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tv   Asia Business Report  BBC News  August 8, 2017 1:30am-1:46am BST

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from developing its nuclear arsenal. a spokesman has said that, while it faced military threats from the united states, the pyongyang government would not negotiate about its nuclear weapons programme. the speaker of south africa's parliament has decided that a new vote of no confidence in presidentjacob zuma will be held by secret ballot. and this video is trending on bbc.com. the french president, emmanuel macron, is facing a backlash over plans to create an office of "first lady" for his wife brigitte. many feel such a move at a time of public spending cuts would need to be sanctioned by a referendum. more than 220,000 people have signed an on—line petition against the plan. that's all from me for now. stay with bbc news. and a top story here in the uk: new figures suggest that more than a0 maternity units in england were forced to close to new admissions at some point last year. the labour party has blamed under—funding by the government. now on bbc news, all the latest
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business news live from singapore. the dow breaks another record on wall street, but what will it take for the rallies to spill over into asian markets. mothers milk against formula. why is the latter a favourite option in hong kong? good morning, asia. hello, world. welcome to another edition of asia business report. it's a tuesday. my name is rico hizon. i am glad you could join us. rico hizon. i am glad you could join us. we start the programme with the markets. the dow jones us. we start the programme with the markets. the dowjones industrial average posting the ninth straight record, finishing the session like
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this. much of the gains driven from strong corporate numbers from companies like apple and others. we will look at is the positive sentiment is filtering through to asia. unfortunately not. the nikkei is flat. the all 0rdinaries index is up is flat. the all 0rdinaries index is upa is flat. the all 0rdinaries index is up a little bit. a mixed day. earlier, i spoke to an analyst. we are seeing a rotation out of asia. it has become more attractive as the us dollar has become weaker. there are us dollar has become weaker. there a re low us dollar has become weaker. there are low funding rates over there. the federal reserve is tightening. in the first six months of the year we have seen the us dollar at multi—year highs against the euro, against the japanese yen, and the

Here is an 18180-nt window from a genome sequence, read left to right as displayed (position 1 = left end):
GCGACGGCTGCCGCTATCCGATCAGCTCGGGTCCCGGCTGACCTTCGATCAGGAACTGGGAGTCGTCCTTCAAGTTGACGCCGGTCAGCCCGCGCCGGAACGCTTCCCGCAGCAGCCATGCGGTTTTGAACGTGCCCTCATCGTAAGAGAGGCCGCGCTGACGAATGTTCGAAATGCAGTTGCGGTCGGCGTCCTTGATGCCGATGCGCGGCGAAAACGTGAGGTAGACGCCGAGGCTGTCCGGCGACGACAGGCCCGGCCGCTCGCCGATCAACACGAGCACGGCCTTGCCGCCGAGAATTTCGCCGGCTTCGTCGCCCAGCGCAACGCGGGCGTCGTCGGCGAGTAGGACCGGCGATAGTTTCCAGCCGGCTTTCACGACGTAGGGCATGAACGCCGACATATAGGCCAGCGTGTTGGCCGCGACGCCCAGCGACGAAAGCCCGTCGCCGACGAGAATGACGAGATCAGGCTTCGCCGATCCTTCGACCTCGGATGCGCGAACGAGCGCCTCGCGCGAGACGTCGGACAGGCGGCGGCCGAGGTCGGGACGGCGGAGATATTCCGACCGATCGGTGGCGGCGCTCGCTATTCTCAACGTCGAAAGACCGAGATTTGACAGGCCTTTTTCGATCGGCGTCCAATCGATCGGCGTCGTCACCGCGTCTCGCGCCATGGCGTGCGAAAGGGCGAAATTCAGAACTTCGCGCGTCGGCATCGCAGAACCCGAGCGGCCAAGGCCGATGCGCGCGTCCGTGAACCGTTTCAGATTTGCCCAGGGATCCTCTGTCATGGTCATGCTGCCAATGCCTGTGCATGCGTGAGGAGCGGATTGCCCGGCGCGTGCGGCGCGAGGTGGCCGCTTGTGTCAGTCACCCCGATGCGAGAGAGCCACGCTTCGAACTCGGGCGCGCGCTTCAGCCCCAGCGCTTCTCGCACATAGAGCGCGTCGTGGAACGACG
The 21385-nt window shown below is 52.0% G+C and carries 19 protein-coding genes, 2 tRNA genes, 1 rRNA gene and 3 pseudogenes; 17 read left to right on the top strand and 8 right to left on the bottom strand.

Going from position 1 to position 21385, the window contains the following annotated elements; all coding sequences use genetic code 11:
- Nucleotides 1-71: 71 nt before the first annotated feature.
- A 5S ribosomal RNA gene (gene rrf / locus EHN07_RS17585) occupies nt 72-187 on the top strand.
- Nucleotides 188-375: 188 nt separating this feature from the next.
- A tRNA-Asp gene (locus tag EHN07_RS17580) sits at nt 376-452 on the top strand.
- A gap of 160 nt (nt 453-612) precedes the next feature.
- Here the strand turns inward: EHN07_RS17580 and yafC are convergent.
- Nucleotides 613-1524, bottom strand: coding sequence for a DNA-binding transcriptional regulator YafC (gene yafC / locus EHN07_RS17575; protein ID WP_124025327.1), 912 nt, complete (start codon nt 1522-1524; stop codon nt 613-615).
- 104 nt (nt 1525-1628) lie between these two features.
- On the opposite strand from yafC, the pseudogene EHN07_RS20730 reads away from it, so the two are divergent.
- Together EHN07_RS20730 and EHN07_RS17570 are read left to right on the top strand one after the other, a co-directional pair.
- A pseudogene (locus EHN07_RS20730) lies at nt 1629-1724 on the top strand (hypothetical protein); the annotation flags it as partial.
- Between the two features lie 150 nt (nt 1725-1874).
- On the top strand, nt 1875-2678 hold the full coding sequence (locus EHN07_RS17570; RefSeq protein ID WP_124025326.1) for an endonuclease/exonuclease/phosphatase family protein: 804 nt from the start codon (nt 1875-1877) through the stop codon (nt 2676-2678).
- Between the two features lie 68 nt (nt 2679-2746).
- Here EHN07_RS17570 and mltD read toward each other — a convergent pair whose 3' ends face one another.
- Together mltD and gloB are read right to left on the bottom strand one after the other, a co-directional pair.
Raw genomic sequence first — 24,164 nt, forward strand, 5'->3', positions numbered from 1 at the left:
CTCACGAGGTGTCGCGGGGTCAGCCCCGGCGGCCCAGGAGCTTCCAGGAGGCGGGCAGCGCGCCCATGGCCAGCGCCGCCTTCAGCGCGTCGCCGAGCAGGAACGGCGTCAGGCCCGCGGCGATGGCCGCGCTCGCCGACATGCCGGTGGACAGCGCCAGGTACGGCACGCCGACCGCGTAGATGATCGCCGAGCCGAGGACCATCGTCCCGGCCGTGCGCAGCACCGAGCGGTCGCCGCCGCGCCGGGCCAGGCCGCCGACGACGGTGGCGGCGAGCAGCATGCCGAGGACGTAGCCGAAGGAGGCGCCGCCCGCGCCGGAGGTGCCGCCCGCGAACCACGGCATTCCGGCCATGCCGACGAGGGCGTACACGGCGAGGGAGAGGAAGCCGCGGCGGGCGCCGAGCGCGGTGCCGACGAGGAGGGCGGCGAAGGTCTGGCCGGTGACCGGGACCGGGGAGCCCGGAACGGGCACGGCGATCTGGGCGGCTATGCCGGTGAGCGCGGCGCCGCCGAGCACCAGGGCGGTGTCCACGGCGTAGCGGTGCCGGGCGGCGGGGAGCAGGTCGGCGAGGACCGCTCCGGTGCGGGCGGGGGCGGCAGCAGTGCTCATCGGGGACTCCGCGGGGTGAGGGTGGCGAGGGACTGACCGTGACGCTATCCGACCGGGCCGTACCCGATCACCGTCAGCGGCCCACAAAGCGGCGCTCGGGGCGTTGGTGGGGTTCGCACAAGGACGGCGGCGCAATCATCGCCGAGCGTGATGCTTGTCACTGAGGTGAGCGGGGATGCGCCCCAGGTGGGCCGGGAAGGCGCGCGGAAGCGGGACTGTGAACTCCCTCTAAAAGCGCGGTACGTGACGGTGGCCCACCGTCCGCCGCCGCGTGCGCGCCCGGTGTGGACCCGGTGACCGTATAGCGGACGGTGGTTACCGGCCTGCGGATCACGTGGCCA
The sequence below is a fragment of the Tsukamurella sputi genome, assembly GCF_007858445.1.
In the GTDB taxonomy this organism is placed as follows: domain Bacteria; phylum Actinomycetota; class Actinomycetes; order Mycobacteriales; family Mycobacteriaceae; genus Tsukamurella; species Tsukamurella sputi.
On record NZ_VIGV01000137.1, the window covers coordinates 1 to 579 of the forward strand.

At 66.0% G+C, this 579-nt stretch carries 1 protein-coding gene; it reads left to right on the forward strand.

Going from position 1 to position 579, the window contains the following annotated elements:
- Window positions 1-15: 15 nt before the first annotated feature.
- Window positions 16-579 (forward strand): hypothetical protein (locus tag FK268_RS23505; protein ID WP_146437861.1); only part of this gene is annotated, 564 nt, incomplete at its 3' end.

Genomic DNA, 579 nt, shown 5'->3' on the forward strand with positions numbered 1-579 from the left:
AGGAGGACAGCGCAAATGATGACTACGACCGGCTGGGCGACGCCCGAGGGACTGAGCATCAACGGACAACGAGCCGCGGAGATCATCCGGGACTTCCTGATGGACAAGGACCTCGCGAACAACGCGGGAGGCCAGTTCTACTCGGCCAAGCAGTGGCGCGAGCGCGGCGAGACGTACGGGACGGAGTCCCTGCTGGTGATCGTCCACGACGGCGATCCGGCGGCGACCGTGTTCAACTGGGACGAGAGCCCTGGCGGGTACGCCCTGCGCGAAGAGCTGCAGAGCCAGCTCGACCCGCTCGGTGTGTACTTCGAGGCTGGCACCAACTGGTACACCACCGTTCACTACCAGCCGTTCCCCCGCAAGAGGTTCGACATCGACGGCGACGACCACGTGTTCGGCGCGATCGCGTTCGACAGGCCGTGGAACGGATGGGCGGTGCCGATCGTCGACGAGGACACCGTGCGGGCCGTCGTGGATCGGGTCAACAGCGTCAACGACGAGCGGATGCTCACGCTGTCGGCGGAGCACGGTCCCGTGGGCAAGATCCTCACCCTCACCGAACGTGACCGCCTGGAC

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pound! are investors coming in at a time when the dollar is weak so they can buy back into the us markets? that is definitely part of the plan. it shows how much liquidity there is around the world looking to invest the money. it also shows you some of the money. it also shows you some of the distortions of the low interest rates are causing around the world. it is not just rates are causing around the world. it is notjust the us with quantitative easing, it is other areas, including the uk... asia, several banks have not raised interest rates, but the us has twice this year and there will be a third before the end of the year! does this not put a cap on us stocks?” don't know about that. as we were discussing earlier, the market could also stay longer than you could stay solvent. there is a lot going to the top spot. small caps are not performing well around the world. you mentioned irrationality among us investors. president donald trump's
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popularity rating is at a record low. us markets are up. it shows you the effect of the presidency and day—to—day living in the us. it may be that the underlying economy has a bigger impact than what any nuances in the political landscape by shelling. could the us markets be flavour of the year? —— are showing. i don't see any reason why stocks should be sold at the moment. if it is twice as high in a year from should be sold at the moment. if it is twice as high in a yearfrom now, we will be saying they look cheap today to be i don't see why they will tap out. other business news. the world's newsroom del chan says it will partner with alibaba to tap into the growing number of chinese tourists. —— hotel chain. it will allow them to book rooms using the travel website on alibaba. they can